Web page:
Spirograph Art

May 29, 2010 at 7:50 pm (art, kids) (, , , )

Had James May’s toy progamme on in the background and he started talking about spirograph, complaining how noone can do it!   Wikipedia has a detailed mathematical description of how it all works …

Then they cut over to Leslie Halliwell, who has used spriograph to create very large works of art.  Her patience must be nearly infinite!  The large scale works are very, very impressive.

Of course, today for the rest of us, we can keep the biros in the drawer and just use a computer

Kevin.

Advertisements

Permalink 1 Comment

The best Google Logo yet?

May 21, 2010 at 8:24 pm (internet) (, )

The Google Doodles have been getting more and more elaborate recently, but I really think today’s logo is going to take some beating …

And whats more, if you click on ‘insert coin’ (where the ‘I feel lucky’ button is usually) you get to play it.  A fully playable pac-man logo.  Very neat indeed.

Kevin.

Permalink 2 Comments

Kids can wreck anything …

May 19, 2010 at 1:57 pm (kids) ()

This is a great site (and includes a Facebook group) – http://shitmykidsruined.com/.

Basically its for those tales of woe that try your patience, increase your blood pressure, or otherwise gives you cause to suspect each innocent look and makes each period of total silence suddenly become the sinking realisation that you might have turned your back for one minute too long …

My favourites include:

Kevin.

Permalink 1 Comment

Guitar Hero has a lot to answer for …

May 15, 2010 at 1:53 pm (computers, kids, music) (, , )

The amount of time and effort and angst spent on this game in this household is quite impressive.  Be it moaning at the screen (especially when someone walks in front of it), complaining about someone else in the band sessions, watching YouTube videos of experts enviously, or sitting bemused at some of the efforts some people go through to get through the songs.

Still I can forgive it quite a lot.  It has resulted in giving the kids a much, much wider appreciation of a range of music that they otherwise would never have been exposed to.  It also means they get to know the songs incredibly well and they do attempt to play them on real instruments too.

As an example, Guitar Hero is singularly responsible for the introduction of the likes of Joe Satriani and Dream Theatre into the house.  Still, the novelty wears off a little for them once I announce that I quite like them too …

Kevin.

Permalink Leave a Comment

International Year of Biodiversity

May 8, 2010 at 3:29 pm (interesting, science) (, , , )

Apparently the United Nations has declared that 2010 is the international year of bio-diversity, celebrating the value of bio-diversity on our lives.  You can read all about it here – http://www.cbd.int/2010/.

There are a number of things going on in the UK, including BioBlitz surveys of local plant and wildlife.  Full details are available from the Natural History Museum’s ‘Biodiversity is Life’ website.  You can also join their Facebook Group.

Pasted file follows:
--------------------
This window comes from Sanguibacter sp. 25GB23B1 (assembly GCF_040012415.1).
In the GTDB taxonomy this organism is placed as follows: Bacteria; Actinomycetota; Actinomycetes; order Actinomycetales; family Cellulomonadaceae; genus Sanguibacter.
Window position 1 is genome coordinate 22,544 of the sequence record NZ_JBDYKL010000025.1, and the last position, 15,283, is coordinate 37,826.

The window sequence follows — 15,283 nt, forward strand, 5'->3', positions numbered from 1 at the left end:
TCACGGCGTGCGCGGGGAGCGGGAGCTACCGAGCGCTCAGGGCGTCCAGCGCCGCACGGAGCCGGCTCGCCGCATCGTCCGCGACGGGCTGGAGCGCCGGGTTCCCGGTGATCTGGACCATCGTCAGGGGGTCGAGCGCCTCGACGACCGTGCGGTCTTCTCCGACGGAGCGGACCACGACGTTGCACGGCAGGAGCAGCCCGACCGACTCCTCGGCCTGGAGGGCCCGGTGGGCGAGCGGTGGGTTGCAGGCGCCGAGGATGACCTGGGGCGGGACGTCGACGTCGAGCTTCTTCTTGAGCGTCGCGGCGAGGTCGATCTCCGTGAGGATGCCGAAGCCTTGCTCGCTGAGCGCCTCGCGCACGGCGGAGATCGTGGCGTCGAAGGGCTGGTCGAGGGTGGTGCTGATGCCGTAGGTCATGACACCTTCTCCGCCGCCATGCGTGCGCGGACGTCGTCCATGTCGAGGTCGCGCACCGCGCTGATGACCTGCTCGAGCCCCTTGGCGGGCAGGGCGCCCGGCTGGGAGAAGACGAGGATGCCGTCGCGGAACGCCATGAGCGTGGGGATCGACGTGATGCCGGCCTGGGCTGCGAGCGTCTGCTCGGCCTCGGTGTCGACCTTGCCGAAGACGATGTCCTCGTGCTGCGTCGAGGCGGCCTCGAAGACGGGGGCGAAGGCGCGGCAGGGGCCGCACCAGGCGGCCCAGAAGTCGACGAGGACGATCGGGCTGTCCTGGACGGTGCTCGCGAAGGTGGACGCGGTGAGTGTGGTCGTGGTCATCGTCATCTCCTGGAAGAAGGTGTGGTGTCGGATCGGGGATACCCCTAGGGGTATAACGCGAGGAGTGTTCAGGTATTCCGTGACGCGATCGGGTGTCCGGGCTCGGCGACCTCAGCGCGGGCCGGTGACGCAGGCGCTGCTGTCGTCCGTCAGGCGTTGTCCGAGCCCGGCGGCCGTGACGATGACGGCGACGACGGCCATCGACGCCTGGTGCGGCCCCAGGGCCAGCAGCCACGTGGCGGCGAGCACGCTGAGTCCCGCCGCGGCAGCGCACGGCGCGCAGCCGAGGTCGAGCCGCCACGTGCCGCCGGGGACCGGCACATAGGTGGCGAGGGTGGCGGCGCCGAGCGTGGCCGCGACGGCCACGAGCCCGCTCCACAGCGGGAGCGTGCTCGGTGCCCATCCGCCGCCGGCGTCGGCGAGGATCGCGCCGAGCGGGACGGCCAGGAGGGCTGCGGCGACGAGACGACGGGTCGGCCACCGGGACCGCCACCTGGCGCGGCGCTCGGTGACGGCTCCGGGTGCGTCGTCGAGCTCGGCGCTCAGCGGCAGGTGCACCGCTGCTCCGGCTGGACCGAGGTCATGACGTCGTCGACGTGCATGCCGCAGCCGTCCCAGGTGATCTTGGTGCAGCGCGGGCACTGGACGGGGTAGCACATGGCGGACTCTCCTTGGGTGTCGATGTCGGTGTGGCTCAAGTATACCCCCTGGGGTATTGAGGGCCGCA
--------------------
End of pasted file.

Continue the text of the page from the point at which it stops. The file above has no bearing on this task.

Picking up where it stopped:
Apparently I’ve already missed Earth Day, which apparently was on 22nd April.

Kevin.

Permalink Leave a Comment

Such Tweet Sorrow

May 4, 2010 at 6:53 pm (art, internet) (, , , )

What do you get if you cross the bard with the bird?  A running, ‘live’ commentary of one of Shakespeare’s plays, in small 140 character chunks.  That is the purpose of Such Tweet Sorrow, sponsored by the Royal Shakespeare Company.

It is relaying the story of Romeo and Juliet with tweets from the main characters as the plot unfolds.  There are tweets from 6 actors, improvising within the storyline over a 5 week period, starting on April 10th.

A very interesting idea.  And if the Royal Opera House can do Second Life, why can’t the RSC tweet the major literary works.

Its great to see old media meeting new media.  It will be interesting to see what kind of reception it gets and if they’ll do another one.

Kevin.

Permalink Leave a Comment

Augmented Identity

May 1, 2010 at 7:01 pm (computers, interesting, science) (, , , , , , , )

I first saw this demo quite a while ago, but could not remember where.  Well, whilst browsing through some videos from New Scientist, I found a clue and now have found the video again.

Its a marketing video from a Swedish company called The Astonishing Tribe.  And its certainly a very interesting view of a potential future.  There are lots of applications for Augmented Reality and mobile phones, but one ‘holy grail’ still eludes people – accurate face recognition.

The desire is to have a mobile application that you can use to hold up your phone, have it recognise the person its pointing at, and then have it give you information about that person.  If a social setting, maybe their Facebook profile. If a business setting, maybe a LinkedIn profile.  If they are giving a seminar, maybe a link to their slides on SlideShare.  Imaging sitting in somewhere like a busy station and being about to browse some basic information about the people nearby in the same was as one can currently do inside a virtual world.  Thats the kind of thing people are thinking about at the moment.

Well, this company has an application, Recgonizr, that uses face recognition technology from Polar Rose, called FaceLib, that would appear to be a step in that direction.  We may still be a long way away from recognising random strangers in a busy station, but this demo of theirs is still very impressive.  More details from the readwriteweb.

Kevin.

Permalink 1 Comment